Fiction > Susanna Haswell Rowson > Charlotte Temple: A Tale of Truth
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Susanna Haswell Rowson (1762–1824).  Charlotte Temple: A Tale of Truth.  1905.
 
Chapter XXVIII
A Trifling Retrospect
 
“BLESS 1 my heart!” cries my young, volatile reader, “I shall never have patience to get through these volumes, there are so many ahs! and ohs! so much fainting, tears and distress, I am sick to death of the subject.” My dear, cheerful, innocent girl, for innocent I will suppose you to be, or you would acutely feel the woes of Charlotte, did conscience say, thus might it have been with me, had not Providence interposed to snatch me from destruction: therefore, my lively, innocent girl, I must request your patience; I am writing a tale of truth: I mean to write it to the heart: but, if perchance the heart is rendered impenetrable by unbounded prosperity, or a continuance in vice, I expect not my tale to please, nay, I even expect it will be thrown by with disgust. But softly, gentle fair one; I pray you throw it not aside till you have perused the whole; mayhap you may find something therein to repay you for the trouble. Methinks I see a sarcastic smile sit on your countenance—“And what,” cry you, “does the conceited author suppose we can glean from these pages, if Charlotte is held up as an object of terror, to prevent us from falling into guilty errors? Does not La Rue triumph in her shame, and, by adding art to guilt, obtain the affection of a worthy man and rise to a station where she is beheld with respect, and cheerfully received into all companies. What, then, is the moral you would inculcate? Would you wish us to think that a deviation from virtue, if covered by art and hypocrisy, is not an object of detestation, but on the contrary, shall raise us to fame and honor? while the hapless girl who falls a victim to her too great sensibility, shall be loaded with ignominy and shame?” No, my fair querist, I mean no such thing. Remember the endeavors of the wicked are often suffered to prosper, that in the end their fall may be attended with more bitterness of heart, while the cup of affliction is poured out for wise and salutary ends, and they who are compelled to drain it even to the bitter dregs, often find comfort at the bottom; the tear of penitence blots their offenses from the book of fate, and they rise from the heavy, painful trial, purified and fit for a mansion in the kingdom of eternity.  1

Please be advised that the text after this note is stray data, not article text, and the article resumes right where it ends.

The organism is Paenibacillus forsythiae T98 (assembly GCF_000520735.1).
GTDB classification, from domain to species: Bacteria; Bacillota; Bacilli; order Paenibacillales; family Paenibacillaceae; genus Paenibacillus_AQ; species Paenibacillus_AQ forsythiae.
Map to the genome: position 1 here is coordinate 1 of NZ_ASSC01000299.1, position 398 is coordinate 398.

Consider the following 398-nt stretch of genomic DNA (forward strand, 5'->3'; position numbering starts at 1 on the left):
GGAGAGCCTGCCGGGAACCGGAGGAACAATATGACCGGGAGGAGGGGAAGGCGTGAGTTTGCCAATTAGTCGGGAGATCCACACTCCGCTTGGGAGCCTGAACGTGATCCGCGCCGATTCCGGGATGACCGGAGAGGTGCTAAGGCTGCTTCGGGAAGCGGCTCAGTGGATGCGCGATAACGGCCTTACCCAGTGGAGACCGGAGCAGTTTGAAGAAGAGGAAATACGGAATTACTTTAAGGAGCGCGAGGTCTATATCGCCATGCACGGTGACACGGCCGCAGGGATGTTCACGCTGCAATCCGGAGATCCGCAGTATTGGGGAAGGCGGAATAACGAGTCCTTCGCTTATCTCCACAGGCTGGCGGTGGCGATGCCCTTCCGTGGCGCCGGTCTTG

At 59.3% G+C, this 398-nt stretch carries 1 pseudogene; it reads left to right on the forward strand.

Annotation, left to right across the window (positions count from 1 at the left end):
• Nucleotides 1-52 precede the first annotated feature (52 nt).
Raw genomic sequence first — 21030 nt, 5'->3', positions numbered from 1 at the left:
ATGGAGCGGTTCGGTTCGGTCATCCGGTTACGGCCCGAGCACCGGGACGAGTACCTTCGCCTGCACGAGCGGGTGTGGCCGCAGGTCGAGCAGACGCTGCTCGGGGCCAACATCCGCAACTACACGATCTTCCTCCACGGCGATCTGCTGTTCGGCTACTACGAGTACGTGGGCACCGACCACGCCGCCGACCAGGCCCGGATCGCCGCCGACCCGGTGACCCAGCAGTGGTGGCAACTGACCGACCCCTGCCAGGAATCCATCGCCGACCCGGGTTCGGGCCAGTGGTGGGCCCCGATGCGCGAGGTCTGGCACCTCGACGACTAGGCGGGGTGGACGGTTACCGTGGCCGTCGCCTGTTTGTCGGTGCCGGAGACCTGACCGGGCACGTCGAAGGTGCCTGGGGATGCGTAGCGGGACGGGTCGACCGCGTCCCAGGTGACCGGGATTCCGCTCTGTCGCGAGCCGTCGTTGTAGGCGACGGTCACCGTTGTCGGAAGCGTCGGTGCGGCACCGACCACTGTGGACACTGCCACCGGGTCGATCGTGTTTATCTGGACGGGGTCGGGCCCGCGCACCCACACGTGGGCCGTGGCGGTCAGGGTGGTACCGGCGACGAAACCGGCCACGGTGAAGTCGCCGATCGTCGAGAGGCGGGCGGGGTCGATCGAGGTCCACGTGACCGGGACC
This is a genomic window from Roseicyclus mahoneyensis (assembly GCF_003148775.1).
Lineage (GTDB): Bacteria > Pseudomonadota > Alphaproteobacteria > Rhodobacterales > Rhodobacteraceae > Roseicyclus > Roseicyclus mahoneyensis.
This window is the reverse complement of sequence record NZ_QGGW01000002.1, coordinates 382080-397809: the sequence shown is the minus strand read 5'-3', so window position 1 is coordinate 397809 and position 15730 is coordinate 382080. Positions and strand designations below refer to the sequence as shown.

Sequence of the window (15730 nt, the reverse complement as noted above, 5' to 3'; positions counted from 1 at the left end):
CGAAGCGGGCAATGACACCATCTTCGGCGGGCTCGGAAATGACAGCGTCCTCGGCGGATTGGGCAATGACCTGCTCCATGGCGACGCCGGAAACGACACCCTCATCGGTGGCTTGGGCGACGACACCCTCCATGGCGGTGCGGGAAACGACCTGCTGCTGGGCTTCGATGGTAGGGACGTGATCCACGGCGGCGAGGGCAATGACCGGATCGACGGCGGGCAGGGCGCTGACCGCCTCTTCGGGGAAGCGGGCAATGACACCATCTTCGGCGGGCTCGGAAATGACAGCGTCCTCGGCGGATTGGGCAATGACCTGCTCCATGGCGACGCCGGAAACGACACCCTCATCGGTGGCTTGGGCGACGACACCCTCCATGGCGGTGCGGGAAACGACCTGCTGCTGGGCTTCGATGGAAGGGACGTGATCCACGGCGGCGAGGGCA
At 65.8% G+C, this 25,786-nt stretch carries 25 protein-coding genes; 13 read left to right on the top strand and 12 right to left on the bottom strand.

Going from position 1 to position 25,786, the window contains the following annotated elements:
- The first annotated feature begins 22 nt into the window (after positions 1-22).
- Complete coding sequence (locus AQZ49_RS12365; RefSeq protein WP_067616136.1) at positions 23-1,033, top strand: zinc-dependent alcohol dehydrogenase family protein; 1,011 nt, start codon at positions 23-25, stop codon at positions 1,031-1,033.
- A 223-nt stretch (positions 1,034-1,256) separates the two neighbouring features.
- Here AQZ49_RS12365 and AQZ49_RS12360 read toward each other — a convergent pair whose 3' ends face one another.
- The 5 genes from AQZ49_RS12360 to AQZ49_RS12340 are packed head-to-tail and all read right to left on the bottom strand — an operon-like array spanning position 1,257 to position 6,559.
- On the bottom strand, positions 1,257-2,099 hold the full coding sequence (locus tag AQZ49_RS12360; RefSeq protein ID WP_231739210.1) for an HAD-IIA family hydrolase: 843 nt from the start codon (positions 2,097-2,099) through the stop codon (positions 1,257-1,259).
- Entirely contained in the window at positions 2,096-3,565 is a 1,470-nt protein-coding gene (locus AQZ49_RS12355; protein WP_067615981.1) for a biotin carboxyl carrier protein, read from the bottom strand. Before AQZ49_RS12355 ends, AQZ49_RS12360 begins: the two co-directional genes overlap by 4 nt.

Yes, my young friends, the tear of compassion shall fall for the fate of Charlotte, while the name of La Rue shall be detested and despised. For Charlotte the soul melts with sympathy; for La Rue it feels nothing but horror and contempt. But perhaps your gay hearts would rather follow the fortunate Mrs. Crayton through the scenes of pleasure and dissipation in which she was engaged than listen to the complaints and miseries of Charlotte. I will for once oblige you; I will for once follow her to midnight revels, balls and scenes of gayety, for in such was she constantly engaged.  2
  I have said her person was lovely; let us add that she was surrounded by splendor and affluence, and he must know but little of the world who can wonder (however faulty such a woman’s conduct) at her being followed by the men and her company courted by the women: in short, Mrs. Crayton was the universal favorite; she set the fashions; she was toasted by all the gentlemen, and copied by all the ladies.  3
  Colonel Crayton was a domestic man. Could he be happy with such a woman? impossible! Remonstrance was vain: he might as well have preached to the winds as endeavor to persuade her from any action, however ridiculous, on which she had set her mind: in short, after a little ineffectual struggle, he gave up the attempt and left her to follow the bent of her own inclinations: what those were, I think the reader must have seen enough of her character to form a just idea. Among the number who paid their devotions at her shrine, she singled one, a young ensign of mean birth, indifferent education, and weak intellects. How such a man came into the army we hardly know to account for; and how he afterward rose to posts of honor is likewise strange and wonderful. But fortune is blind, and so are those, too, frequently, who have the power of dispensing her favors: else why do we see fools and knaves at the very top of the wheel, while patient merit sinks to the extreme of the opposite abyss. But we may form a thousand conjectures on this subject, and yet never hit on the right. Let us, therefore, endeavor to deserve her smiles, and whether we succeed or not, we shall feel more innate satisfaction than thousands of those who bask in the sunshine of her favor unworthily. But to return to Mrs. Crayton: this young man, whom I shall distinguish by the name of Corydon, was the reigning favorite of her heart. He escorted her to the play, danced with her at every ball, and, when indisposition prevented her going out, it was he alone who was permitted to cheer the gloomy solitude to which she was obliged to confine herself. Did she ever think of poor Charlotte?—if she did, my dear miss, it was only to laugh at the poor girl’s want of spirit in consenting to be moped up in the country, while Montraville was enjoying all the pleasures of a gay, dissipated city. When she heard of his marriage, she smiling said: “So there’s an end of Madame Charlotte’s hopes. I wonder who will take her now, or what will become of the little affected prude?”  4
  But, as you have led to the subject, I think we may as well return to the distressed Charlotte, and not, like the unfeeling Mrs. Crayton, shut our hearts to the call of humanity.  5
 
Note 1. Heading omitted from late editions. [back]
 
 
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